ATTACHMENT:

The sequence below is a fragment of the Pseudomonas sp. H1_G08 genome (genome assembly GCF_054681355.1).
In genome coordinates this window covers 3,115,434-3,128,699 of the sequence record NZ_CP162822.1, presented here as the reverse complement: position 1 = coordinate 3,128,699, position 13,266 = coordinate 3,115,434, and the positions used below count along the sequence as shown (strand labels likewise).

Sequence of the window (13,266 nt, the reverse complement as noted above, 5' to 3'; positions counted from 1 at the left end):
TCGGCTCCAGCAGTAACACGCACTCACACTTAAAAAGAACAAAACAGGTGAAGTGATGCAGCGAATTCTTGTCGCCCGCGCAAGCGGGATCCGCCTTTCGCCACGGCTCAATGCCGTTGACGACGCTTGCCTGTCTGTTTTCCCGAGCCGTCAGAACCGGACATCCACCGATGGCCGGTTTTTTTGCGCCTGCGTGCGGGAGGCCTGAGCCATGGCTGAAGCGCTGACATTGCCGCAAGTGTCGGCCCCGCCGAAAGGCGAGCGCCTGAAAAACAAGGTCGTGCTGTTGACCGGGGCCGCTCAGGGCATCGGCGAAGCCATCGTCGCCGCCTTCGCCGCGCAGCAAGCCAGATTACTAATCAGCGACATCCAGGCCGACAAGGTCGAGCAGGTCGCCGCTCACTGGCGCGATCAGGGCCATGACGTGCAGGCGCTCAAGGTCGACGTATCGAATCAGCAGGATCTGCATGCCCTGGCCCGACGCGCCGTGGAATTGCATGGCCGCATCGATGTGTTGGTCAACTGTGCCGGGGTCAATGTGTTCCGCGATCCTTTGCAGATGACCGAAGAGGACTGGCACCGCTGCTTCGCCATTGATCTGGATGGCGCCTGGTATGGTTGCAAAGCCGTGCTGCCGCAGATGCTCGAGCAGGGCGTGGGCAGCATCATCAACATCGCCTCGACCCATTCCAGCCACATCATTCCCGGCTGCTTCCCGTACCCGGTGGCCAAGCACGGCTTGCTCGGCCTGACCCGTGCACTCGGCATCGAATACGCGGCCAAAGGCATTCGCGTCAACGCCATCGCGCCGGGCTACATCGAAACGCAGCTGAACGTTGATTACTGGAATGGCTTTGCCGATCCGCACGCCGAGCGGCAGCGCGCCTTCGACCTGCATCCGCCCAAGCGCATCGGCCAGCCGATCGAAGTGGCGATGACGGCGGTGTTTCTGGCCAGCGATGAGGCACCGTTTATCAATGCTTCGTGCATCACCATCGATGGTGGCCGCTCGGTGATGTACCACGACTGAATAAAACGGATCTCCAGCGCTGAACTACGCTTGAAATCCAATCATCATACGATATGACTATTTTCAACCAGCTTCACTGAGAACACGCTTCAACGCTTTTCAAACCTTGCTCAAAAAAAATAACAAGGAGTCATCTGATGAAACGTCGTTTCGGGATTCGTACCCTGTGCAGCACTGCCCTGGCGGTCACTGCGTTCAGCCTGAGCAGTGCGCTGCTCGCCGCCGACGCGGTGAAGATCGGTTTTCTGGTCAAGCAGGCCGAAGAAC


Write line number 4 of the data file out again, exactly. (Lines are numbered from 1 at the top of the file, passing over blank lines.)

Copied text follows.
TCGGCTCCAGCAGTAACACGCACTCACACTTAAAAAGAACAAAACAGGTGAAGTGATGCAGCGAATTCTTGTCGCCCGCGCAAGCGGGATCCGCCTTTCGCCACGGCTCAATGCCGTTGACGACGCTTGCCTGTCTGTTTTCCCGAGCCGTCAGAACCGGACATCCACCGATGGCCGGTTTTTTTGCGCCTGCGTGCGGGAGGCCTGAGCCATGGCTGAAGCGCTGACATTGCCGCAAGTGTCGGCCCCGCCGAAAGGCGAGCGCCTGAAAAACAAGGTCGTGCTGTTGACCGGGGCCGCTCAGGGCATCGGCGAAGCCATCGTCGCCGCCTTCGCCGCGCAGCAAGCCAGATTACTAATCAGCGACATCCAGGCCGACAAGGTCGAGCAGGTCGCCGCTCACTGGCGCGATCAGGGCCATGACGTGCAGGCGCTCAAGGTCGACGTATCGAATCAGCAGGATCTGCATGCCCTGGCCCGACGCGCCGTGGAATTGCATGGCCGCATCGATGTGTTGGTCAACTGTGCCGGGGTCAATGTGTTCCGCGATCCTTTGCAGATGACCGAAGAGGACTGGCACCGCTGCTTCGCCATTGATCTGGATGGCGCCTGGTATGGTTGCAAAGCCGTGCTGCCGCAGATGCTCGAGCAGGGCGTGGGCAGCATCATCAACATCGCCTCGACCCATTCCAGCCACATCATTCCCGGCTGCTTCCCGTACCCGGTGGCCAAGCACGGCTTGCTCGGCCTGACCCGTGCACTCGGCATCGAATACGCGGCCAAAGGCATTCGCGTCAACGCCATCGCGCCGGGCTACATCGAAACGCAGCTGAACGTTGATTACTGGAATGGCTTTGCCGATCCGCACGCCGAGCGGCAGCGCGCCTTCGACCTGCATCCGCCCAAGCGCATCGGCCAGCCGATCGAAGTGGCGATGACGGCGGTGTTTCTGGCCAGCGATGAGGCACCGTTTATCAATGCTTCGTGCATCACCATCGATGGTGGCCGCTCGGTGATGTACCACGACTGAATAAAACGGATCTCCAGCGCTGAACTACGCTTGAAATCCAATCATCATACGATATGACTATTTTCAACCAGCTTCACTGAGAACACGCTTCAACGCTTTTCAAACCTTGCTCAAAAAAAATAACAAGGAGTCATCTGATGAAACGTCGTTTCGGGATTCGTACCCTGTGCAGCACTGCCCTGGCGGTCACTGCGTTCAGCCTGAGCAGTGCGCTGCTCGCCGCCGACGCGGTGAAGATCGGTTTTCTGGTCAAGCAGGCCGAAGAAC